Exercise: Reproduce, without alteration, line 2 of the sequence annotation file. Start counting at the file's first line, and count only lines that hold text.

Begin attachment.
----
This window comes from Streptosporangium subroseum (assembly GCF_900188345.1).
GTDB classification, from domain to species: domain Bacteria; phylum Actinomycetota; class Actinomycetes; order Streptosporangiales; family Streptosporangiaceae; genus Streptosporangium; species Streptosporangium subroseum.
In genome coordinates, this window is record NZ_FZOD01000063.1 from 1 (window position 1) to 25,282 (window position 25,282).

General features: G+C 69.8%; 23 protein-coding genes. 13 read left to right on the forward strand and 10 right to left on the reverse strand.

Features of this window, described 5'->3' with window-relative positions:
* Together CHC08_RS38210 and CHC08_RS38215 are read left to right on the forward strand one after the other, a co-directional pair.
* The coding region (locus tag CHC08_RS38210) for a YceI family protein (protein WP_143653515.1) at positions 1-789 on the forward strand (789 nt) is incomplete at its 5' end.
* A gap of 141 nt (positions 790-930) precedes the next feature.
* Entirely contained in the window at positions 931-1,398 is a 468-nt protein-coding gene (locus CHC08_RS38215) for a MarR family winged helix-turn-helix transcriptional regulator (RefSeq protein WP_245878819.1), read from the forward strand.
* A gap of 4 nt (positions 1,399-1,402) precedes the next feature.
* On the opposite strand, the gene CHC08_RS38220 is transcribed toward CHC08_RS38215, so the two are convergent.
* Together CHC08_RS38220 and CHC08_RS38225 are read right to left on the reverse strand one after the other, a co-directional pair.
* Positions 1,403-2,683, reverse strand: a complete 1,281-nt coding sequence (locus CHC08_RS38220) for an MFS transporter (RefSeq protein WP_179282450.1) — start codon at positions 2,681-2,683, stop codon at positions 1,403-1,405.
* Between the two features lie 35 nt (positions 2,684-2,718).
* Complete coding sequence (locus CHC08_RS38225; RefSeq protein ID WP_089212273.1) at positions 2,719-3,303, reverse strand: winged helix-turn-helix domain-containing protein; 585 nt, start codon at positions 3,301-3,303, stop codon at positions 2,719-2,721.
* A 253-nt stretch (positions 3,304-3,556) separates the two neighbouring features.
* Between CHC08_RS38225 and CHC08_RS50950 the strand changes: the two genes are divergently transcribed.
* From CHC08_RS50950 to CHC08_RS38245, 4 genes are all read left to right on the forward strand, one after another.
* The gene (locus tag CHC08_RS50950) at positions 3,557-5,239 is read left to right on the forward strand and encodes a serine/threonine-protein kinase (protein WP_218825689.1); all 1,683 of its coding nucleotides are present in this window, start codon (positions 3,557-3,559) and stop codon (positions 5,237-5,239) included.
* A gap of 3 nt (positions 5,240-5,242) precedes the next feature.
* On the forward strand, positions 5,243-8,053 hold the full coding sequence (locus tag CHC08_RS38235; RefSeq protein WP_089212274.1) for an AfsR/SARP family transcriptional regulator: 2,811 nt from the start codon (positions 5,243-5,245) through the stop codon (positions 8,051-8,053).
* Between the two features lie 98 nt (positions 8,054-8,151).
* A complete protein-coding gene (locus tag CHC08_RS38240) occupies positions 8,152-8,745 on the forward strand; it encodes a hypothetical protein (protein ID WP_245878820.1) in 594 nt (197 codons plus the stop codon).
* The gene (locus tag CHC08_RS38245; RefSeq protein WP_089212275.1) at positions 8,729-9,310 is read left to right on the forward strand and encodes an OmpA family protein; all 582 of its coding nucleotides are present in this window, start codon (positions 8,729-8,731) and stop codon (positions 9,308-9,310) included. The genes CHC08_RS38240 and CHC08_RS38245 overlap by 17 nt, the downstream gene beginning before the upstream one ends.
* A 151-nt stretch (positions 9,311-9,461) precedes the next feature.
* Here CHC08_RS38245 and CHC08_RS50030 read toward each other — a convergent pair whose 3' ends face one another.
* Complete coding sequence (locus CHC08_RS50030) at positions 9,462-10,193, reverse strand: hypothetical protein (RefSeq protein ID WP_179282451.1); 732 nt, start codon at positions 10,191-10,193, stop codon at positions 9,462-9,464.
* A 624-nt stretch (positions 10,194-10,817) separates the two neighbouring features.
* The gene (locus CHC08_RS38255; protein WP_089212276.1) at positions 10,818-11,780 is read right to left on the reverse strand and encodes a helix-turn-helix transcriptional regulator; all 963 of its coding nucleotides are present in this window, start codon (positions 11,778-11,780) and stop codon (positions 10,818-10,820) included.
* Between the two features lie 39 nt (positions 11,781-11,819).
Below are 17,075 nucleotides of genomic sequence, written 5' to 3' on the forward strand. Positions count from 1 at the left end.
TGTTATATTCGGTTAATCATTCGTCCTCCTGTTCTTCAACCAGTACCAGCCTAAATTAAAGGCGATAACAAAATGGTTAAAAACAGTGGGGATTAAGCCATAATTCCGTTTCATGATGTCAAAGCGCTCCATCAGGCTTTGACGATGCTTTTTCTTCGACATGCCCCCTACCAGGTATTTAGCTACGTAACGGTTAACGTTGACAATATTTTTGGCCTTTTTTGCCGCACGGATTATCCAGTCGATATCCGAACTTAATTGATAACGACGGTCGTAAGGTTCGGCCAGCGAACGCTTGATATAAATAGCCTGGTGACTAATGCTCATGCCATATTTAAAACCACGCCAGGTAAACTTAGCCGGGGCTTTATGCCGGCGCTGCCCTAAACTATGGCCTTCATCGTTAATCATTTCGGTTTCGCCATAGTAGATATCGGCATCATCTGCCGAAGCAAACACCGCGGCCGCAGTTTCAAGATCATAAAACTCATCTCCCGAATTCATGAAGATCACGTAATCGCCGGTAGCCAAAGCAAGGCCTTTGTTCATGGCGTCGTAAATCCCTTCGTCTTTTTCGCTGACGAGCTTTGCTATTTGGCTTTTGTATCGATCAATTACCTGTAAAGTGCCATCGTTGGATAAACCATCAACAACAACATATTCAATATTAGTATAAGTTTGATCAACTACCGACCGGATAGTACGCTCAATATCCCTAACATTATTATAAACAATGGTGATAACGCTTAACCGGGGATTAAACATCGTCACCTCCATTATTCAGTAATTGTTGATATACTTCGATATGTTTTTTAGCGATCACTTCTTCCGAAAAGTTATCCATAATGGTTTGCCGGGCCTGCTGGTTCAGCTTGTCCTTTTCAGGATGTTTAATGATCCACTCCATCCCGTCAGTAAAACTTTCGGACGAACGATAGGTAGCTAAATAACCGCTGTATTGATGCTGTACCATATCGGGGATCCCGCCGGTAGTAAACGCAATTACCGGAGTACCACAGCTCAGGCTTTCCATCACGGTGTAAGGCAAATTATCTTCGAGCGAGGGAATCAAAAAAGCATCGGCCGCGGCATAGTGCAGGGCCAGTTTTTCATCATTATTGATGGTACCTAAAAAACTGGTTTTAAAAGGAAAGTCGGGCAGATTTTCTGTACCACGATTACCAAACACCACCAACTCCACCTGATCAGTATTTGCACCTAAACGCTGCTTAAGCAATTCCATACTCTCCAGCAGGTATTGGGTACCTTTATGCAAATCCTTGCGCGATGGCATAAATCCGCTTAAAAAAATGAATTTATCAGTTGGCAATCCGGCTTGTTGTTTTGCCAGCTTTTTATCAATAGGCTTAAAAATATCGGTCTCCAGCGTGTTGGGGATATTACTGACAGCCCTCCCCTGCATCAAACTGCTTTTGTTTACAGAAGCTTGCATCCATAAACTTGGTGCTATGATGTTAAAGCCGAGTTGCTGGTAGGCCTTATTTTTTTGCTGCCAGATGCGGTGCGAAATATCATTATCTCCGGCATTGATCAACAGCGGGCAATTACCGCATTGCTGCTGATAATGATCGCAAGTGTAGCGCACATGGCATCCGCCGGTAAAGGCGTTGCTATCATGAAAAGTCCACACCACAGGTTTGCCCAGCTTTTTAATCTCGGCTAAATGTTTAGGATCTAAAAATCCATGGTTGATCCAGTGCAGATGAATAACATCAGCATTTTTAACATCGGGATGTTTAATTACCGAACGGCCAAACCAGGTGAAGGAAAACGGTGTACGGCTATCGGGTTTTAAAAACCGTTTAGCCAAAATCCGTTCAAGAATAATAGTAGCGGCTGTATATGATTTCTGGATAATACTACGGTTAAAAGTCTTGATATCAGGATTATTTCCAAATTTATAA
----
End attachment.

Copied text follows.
GTDB classification, from domain to species: domain Bacteria; phylum Actinomycetota; class Actinomycetes; order Streptosporangiales; family Streptosporangiaceae; genus Streptosporangium; species Streptosporangium subroseum.